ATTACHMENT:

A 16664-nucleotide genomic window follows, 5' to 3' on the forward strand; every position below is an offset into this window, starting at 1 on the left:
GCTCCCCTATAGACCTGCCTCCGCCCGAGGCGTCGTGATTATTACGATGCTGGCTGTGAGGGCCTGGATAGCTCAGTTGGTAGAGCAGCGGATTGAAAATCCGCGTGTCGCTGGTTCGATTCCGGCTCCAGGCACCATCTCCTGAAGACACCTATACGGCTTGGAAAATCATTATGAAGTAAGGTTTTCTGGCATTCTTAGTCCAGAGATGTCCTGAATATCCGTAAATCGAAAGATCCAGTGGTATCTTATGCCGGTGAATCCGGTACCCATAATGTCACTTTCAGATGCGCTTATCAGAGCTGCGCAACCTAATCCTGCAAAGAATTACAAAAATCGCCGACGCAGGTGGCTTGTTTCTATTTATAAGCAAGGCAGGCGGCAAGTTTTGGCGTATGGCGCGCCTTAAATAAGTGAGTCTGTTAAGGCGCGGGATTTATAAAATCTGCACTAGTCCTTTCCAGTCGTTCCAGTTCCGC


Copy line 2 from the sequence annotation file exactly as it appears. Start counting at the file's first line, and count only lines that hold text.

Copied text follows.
GCTCCCCTATAGACCTGCCTCCGCCCGAGGCGTCGTGATTATTACGATGCTGGCTGTGAGGGCCTGGATAGCTCAGTTGGTAGAGCAGCGGATTGAAAATCCGCGTGTCGCTGGTTCGATTCCGGCTCCAGGCACCATCTCCTGAAGACACCTATACGGCTTGGAAAATCATTATGAAGTAAGGTTTTCTGGCATTCTTAGTCCAGAGATGTCCTGAATATCCGTAAATCGAAAGATCCAGTGGTATCTTATGCCGGTGAATCCGGTACCCATAATGTCACTTTCAGATGCGCTTATCAGAGCTGCGCAACCTAATCCTGCAAAGAATTACAAAAATCGCCGACGCAGGTGGCTTGTTTCTATTTATAAGCAAGGCAGGCGGCAAGTTTTGGCGTATGGCGCGCCTTAAATAAGTGAGTCTGTTAAGGCGCGGGATTTATAAAATCTGCACTAGTCCTTTCCAGTCGTTCCAGTTCCGC